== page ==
The road to Portsmouth cuts through a fertile river valley lined with fields of corn and soybeans, dotted with churches with big signs like “Aren’t you glad your mother was pro-life?” and hemmed in by lush Appalachian foothills known around here as only “the hills.” The accents in Scioto County are a mix of Midwestern flat, Kentucky drawl, and that thing that West Virginians do to their vowels. Some people say Scio-toh, some Scio-tah, and others Scio-ter. The local game is cornhole—which involves tossing a beanbag into a hole in a waxed slippery board.

Perched at the intersection of the Ohio and Scioto rivers, Portsmouth was once a shipping hub, and in the 1920s it billed itself as the fastest-growing city in America. It was also a stop on the Underground Railroad, helping runaway slaves escape to Canada. Portsmouth produced steel and lots of shoes. The Great Depression strangled the city, the interstate highways passed it by, and now globalization is stamping out what manufacturing remains. Today, with 20,000 residents, it’s less than half the size it was at the turn of the last century. A large hospital is the area’s largest employer, followed by a local university called Shawnee State.

The McCain camp has designated Scioto a “victory county”—a place that gets extra funding and attention from the national campaign. John McCain himself came to speak at the local high school in July. In 2004, George W. Bush came here to campaign, making him the first sitting president to set foot in the county since Herbert Hoover passed through on his way somewhere else. “Scioto County is the political fulcrum of all the swing counties,” says Terry Johnson, the chairman of the Scioto County Republican Party.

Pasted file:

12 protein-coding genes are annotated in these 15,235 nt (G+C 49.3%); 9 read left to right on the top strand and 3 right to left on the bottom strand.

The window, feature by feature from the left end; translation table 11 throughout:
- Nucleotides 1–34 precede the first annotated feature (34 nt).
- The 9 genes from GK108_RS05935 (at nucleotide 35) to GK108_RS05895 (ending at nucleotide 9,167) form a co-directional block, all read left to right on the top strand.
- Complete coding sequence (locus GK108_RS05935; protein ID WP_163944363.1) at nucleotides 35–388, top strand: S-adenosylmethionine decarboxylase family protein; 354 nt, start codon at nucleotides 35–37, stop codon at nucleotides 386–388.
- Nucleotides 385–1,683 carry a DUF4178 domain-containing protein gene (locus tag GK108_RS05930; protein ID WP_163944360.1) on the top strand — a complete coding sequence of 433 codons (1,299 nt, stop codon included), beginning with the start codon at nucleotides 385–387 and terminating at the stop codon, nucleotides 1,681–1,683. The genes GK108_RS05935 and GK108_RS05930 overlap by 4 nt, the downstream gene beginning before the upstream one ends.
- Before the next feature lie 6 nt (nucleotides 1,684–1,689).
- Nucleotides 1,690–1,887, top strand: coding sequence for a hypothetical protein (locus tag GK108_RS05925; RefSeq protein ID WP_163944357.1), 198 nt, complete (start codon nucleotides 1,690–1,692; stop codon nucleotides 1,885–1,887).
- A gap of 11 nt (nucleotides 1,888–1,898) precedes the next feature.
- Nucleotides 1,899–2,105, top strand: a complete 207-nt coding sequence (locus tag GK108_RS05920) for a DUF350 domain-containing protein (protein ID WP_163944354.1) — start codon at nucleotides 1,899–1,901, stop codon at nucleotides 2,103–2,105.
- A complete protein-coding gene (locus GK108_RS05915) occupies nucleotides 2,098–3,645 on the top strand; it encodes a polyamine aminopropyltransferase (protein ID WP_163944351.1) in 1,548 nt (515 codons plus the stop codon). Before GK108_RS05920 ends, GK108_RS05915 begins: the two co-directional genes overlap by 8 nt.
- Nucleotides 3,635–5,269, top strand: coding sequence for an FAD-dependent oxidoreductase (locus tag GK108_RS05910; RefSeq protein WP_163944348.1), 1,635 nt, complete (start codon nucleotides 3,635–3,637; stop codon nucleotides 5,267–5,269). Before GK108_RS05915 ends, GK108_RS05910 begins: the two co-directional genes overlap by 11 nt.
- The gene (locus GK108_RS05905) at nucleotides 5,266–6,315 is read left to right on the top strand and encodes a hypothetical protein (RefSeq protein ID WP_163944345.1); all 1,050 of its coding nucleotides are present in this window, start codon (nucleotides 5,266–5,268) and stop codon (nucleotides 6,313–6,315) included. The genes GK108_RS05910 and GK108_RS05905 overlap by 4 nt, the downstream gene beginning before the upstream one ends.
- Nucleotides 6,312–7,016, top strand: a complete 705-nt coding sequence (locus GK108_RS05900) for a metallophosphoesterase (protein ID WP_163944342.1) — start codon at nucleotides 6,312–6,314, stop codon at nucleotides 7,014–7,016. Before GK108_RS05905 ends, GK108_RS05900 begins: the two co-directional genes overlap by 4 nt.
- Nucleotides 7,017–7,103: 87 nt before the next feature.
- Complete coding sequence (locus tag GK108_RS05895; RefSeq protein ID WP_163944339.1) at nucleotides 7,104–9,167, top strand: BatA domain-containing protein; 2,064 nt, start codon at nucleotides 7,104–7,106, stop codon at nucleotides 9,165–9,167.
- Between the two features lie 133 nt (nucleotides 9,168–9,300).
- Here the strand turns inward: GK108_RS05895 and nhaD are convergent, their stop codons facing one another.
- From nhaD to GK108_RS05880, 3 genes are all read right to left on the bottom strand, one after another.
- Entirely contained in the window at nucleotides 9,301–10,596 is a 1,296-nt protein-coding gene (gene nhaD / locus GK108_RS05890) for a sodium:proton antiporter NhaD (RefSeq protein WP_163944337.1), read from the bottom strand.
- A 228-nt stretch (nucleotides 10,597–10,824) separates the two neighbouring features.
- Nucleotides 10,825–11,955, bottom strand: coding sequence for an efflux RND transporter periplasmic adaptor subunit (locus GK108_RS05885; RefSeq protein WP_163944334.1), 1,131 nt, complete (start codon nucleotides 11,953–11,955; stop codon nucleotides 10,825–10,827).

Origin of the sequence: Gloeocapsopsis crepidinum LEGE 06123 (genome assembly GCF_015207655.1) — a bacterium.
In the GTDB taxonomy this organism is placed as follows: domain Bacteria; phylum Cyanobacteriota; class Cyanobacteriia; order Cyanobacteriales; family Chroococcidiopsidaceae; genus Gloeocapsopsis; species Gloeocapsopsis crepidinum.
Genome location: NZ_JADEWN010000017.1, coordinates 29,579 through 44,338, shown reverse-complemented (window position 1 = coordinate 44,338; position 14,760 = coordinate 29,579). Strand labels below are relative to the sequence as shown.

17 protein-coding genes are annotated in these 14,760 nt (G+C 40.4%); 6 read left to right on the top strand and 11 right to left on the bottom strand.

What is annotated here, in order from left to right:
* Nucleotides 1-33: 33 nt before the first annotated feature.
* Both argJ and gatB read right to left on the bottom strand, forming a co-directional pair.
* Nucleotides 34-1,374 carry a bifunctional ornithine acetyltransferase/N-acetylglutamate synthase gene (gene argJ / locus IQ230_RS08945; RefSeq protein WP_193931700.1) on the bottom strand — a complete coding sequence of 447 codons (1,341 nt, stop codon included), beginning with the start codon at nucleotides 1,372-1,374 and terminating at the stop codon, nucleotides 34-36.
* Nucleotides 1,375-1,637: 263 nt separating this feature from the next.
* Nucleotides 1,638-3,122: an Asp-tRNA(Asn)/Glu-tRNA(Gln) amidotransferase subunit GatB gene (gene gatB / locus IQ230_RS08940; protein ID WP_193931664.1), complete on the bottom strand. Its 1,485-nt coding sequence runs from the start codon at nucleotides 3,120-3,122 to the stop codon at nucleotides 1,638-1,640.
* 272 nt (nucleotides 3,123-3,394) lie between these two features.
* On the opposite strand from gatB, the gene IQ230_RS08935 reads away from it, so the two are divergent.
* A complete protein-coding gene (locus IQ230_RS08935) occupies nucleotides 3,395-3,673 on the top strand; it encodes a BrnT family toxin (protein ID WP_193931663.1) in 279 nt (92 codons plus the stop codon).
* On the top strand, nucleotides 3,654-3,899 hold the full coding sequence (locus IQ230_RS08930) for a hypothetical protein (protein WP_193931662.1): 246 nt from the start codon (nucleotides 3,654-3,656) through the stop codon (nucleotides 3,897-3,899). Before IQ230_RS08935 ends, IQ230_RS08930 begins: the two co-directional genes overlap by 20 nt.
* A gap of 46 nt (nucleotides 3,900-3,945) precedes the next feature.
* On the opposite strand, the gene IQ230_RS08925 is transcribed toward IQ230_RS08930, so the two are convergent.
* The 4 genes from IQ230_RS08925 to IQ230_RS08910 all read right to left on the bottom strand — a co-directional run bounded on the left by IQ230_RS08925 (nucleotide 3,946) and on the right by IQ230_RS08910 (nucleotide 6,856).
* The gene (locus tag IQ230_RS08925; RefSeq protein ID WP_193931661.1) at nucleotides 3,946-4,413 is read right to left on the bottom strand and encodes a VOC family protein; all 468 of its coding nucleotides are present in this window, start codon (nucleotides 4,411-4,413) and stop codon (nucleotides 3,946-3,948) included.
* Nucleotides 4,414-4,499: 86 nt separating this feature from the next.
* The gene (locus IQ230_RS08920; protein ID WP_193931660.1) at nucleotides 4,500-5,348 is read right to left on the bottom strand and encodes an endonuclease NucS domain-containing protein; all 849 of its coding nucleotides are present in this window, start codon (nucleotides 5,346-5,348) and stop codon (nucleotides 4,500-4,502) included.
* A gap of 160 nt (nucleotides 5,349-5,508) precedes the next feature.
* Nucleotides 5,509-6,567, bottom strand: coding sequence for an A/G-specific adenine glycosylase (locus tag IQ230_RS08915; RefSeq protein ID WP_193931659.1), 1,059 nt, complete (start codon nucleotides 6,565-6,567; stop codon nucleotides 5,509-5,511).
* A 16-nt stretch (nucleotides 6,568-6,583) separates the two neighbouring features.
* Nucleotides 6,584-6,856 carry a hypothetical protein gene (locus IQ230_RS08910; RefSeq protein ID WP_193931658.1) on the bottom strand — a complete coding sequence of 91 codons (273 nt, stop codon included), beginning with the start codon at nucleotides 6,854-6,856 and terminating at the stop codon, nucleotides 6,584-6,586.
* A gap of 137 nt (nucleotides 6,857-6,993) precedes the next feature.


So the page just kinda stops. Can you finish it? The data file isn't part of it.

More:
A doctor who lives in the hills over the valley, Johnson embodies the partisan fluidity of the place. “I was a Democrat because my father was a Democrat, and his father was a Democrat. I’m from a union family. But I am a conservative person and back when Al Gore and George Bush were running against each other, I felt the Democratic party had moved so far away that I could not identify with it—on everything from the Second Amendment to fiscal conservatism,” he explains. After the terrorist attacks of September 2001, he joined the Republicans and was elected county coroner. In 2004, he chaired the Bush-Cheney campaign in the county. A member of the Ohio National Guard, he served tours of duty in Iraq and in Kuwait, and is headed back to Iraq in February as a flight surgeon. Alaska Gov. Sarah Palin-style social conservatism plays well here. “If she came here,” predicts Johnson. “She’d be treated like a rock star.”

Though McCain has a slim lead of just over one per cent in the state, it is certainly possible for a Democrat to take this region and Ohio—a certain kind of Democrat, at least. The popular Democratic governor of Ohio, Ted Strickland, is from Scioto. He’s the son of a steelworker and a former congressman, with a record of voting against abortion rights and against trade agreements, and an “A” rating from the National Rifle Association. He backed Hillary Rodham Clinton and her gritty economic message during the Democratic primary, and she swept Ohio 53 per cent to Obama’s 45. Bill Clinton came and stumped for her in Portsmouth. In Scioto County, Clinton got 81 per cent of the vote.

Clinton’s attacks on Obama as not ready to be president have stuck. Outside the Dari-Creme, a downtown milkshake shack, Dave Goddard, 43, a registered Democrat who supported Clinton, says he remains undecided between Obama and McCain. “I kind of wish Hillary had got in. She’s been in that field for 30 years plus. She had a lot of exposure to the budget and all that,” he says. Goddard, who repairs heat pumps for a living, is often forced to travel to other states to find work, and figures he spent only eight weeks at home last year. He belongs to the Boilermakers’ Union, which is “pushing Obama, but I don’t know,” he says. “Oh gosh, I just haven’t heard enough yet.” Clinton’s endorsement of Obama didn’t sway him. “They campaigned so hard against each other and now they’re trying to support each other? People are just standing back and going, ‘Oh yeah?’ ”